From Old Suburbia to Vibrant Community
When Ellen Dunham-Jones began researching the retrofitting of the suburbs, she didn’t expect her work to span 20 years and grow to encompass nonsuburban redevelopment, too. What she and her colleague, June Williamson, have learned is that suburban redevelopment trends have spread to cities and are still evolving today.
“Our research started out looking at suburbs,” says Williamson, associate professor of architecture at The City College of New York in New York City. “Then we started looking at suburban development types, which included properties like strip malls, garden apartment complexes, and residential subdivisions and included examples of those as they migrated back to the cities from the suburbs.
“Our research shifted to what we call redevelopment of the suburban form,” adds Williamson. “It’s not necessarily about where a property is but the factors surrounding it, like being in places that are car dependent, having generally a single use and relatively low density, and being in an area with motivated municipal leaders. Most of those are found in the suburbs. But some cities are huge in terms of geography and include lots of areas that look, walk, and talk like suburbs.”
The overhauling of malls and retail hubs like Shirlington in Arlington County, Va., has been a major driver in suburban redevelopment trends. But beyond the projects, lies the latest twist in redevelopment, namely the emergence of massive multiparcel retrofits with major public and private commitments, says Dunham-Jones, an architect and professor at Atlanta’s Georgia Institute of Technology who also coordinates the school’s masters program in urban design. The most recent include Winrock in Albuquerque and Assembly Row in Boston. Will there be more? That depends.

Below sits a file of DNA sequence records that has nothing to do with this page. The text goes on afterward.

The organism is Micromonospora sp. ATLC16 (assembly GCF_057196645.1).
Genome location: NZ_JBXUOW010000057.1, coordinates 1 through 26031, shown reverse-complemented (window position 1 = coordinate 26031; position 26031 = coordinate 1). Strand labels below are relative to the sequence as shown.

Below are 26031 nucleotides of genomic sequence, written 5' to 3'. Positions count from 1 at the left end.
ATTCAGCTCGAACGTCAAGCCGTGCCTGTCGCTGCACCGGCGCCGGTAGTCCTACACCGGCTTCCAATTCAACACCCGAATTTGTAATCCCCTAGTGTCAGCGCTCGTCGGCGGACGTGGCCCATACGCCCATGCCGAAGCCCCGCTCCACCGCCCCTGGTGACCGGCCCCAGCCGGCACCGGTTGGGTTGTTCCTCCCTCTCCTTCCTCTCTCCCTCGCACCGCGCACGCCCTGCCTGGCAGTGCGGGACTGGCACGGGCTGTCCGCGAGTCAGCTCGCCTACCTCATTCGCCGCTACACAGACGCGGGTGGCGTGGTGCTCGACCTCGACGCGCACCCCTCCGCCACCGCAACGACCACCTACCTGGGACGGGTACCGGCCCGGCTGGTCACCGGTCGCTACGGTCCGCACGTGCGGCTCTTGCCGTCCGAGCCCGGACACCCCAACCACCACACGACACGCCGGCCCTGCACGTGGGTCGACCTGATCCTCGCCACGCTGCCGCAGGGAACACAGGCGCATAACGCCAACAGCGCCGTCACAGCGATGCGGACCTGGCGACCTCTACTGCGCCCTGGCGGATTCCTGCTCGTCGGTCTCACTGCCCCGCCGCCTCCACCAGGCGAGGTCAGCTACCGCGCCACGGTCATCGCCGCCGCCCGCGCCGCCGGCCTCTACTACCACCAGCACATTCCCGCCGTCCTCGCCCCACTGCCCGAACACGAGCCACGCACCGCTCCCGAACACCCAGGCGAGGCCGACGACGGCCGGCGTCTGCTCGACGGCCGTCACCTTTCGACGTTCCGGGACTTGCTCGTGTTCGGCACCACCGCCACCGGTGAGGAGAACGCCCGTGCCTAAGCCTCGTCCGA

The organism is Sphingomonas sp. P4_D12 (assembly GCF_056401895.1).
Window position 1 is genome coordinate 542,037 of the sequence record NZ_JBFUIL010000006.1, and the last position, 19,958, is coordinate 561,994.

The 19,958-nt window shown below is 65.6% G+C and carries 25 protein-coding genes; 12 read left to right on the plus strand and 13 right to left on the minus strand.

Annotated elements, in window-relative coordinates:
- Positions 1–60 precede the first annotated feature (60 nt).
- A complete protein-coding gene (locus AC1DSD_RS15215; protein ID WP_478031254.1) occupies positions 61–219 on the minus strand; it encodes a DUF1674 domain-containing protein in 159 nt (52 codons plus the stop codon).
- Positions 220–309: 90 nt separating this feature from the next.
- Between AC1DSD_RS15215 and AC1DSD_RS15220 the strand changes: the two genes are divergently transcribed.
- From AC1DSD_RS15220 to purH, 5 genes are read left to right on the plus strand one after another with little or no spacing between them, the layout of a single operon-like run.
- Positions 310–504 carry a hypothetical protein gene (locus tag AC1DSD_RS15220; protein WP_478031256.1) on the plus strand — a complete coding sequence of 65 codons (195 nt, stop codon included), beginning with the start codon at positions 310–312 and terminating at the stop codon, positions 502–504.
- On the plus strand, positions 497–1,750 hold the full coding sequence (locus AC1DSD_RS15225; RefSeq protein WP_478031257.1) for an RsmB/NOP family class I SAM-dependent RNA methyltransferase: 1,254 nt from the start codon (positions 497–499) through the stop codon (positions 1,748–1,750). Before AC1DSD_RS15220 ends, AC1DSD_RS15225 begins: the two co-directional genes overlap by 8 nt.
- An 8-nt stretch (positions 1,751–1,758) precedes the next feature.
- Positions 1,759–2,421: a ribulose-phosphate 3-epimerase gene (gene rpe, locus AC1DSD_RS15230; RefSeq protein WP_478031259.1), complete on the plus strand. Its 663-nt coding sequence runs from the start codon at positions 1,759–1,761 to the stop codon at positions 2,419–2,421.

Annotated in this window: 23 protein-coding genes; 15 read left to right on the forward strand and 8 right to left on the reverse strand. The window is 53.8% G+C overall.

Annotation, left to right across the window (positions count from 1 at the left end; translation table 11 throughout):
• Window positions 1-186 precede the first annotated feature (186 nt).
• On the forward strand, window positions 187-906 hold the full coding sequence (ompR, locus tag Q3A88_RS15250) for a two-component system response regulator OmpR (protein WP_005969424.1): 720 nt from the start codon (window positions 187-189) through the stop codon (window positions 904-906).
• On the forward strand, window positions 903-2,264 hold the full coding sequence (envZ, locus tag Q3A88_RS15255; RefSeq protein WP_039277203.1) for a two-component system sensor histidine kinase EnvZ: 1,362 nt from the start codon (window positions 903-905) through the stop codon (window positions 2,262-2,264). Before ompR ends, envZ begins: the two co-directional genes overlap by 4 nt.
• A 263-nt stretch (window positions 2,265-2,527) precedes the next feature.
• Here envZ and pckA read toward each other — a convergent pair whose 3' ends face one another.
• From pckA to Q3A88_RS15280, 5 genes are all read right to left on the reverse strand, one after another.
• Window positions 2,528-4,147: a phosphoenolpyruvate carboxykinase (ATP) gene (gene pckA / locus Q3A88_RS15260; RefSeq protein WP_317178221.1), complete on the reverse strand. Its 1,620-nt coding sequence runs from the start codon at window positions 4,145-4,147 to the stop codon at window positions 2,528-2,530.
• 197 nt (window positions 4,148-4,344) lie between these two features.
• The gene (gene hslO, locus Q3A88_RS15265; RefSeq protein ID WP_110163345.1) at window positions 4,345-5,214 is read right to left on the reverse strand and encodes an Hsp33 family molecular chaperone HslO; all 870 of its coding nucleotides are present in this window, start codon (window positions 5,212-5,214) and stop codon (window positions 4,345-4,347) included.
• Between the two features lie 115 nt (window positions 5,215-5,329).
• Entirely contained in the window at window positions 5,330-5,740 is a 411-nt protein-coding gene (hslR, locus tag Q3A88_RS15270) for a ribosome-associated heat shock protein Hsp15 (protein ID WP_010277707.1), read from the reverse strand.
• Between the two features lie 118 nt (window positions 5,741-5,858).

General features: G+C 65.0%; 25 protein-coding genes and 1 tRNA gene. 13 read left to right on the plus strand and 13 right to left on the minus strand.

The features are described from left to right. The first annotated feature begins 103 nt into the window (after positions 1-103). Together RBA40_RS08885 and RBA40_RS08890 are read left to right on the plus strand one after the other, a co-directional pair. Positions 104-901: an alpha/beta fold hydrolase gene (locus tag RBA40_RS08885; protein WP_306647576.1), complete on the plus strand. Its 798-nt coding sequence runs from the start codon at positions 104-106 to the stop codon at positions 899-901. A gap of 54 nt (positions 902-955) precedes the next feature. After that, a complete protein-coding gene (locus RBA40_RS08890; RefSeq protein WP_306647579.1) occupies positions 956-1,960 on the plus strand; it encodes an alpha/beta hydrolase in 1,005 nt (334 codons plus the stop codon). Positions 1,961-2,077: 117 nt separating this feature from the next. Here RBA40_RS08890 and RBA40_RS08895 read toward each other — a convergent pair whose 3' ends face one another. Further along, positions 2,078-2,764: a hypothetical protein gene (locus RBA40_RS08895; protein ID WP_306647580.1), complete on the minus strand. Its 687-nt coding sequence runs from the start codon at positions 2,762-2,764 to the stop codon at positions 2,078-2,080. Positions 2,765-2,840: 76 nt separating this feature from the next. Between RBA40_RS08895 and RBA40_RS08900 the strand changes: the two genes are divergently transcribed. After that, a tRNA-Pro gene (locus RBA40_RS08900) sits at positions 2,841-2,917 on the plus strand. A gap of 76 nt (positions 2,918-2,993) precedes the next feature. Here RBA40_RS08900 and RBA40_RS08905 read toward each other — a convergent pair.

Three generations of a trend
To understand what’s happening today, it’s important to see what’s come before. “I distinguish between three generations of suburban retrofit,” explains Dunham-Jones. “The first wave started in the late 1990s and continues today, with most projects in first-ring suburbs developed post-World War II. They’ve typically been developer led and involved an aging suburban property built in the 1950s that, if not vacant, was certainly underperforming, with scads of asphalt, yet in relatively central locations.”
The second phase took place during the recession. “Developers pretty much drop out,” says Dunham-Jones. “They can’t get money to do anything, and it’s the public sector leading in redevelopment projects. During the boom years, the public sector had been in reactive mode. The recession allowed a lot of suburban planning departments — and urban as well — a chance to catch their breath, meet with their communities, and talk about how to reposition themselves to capture growth when the economy recovered. You see a tremendous amount of rezoning of commercial strip corridors and a rethinking of how to use public land, such as swapping properties to assemble them to be more developable. We see the public sector figuring out how to be much smarter about public-private partnerships.”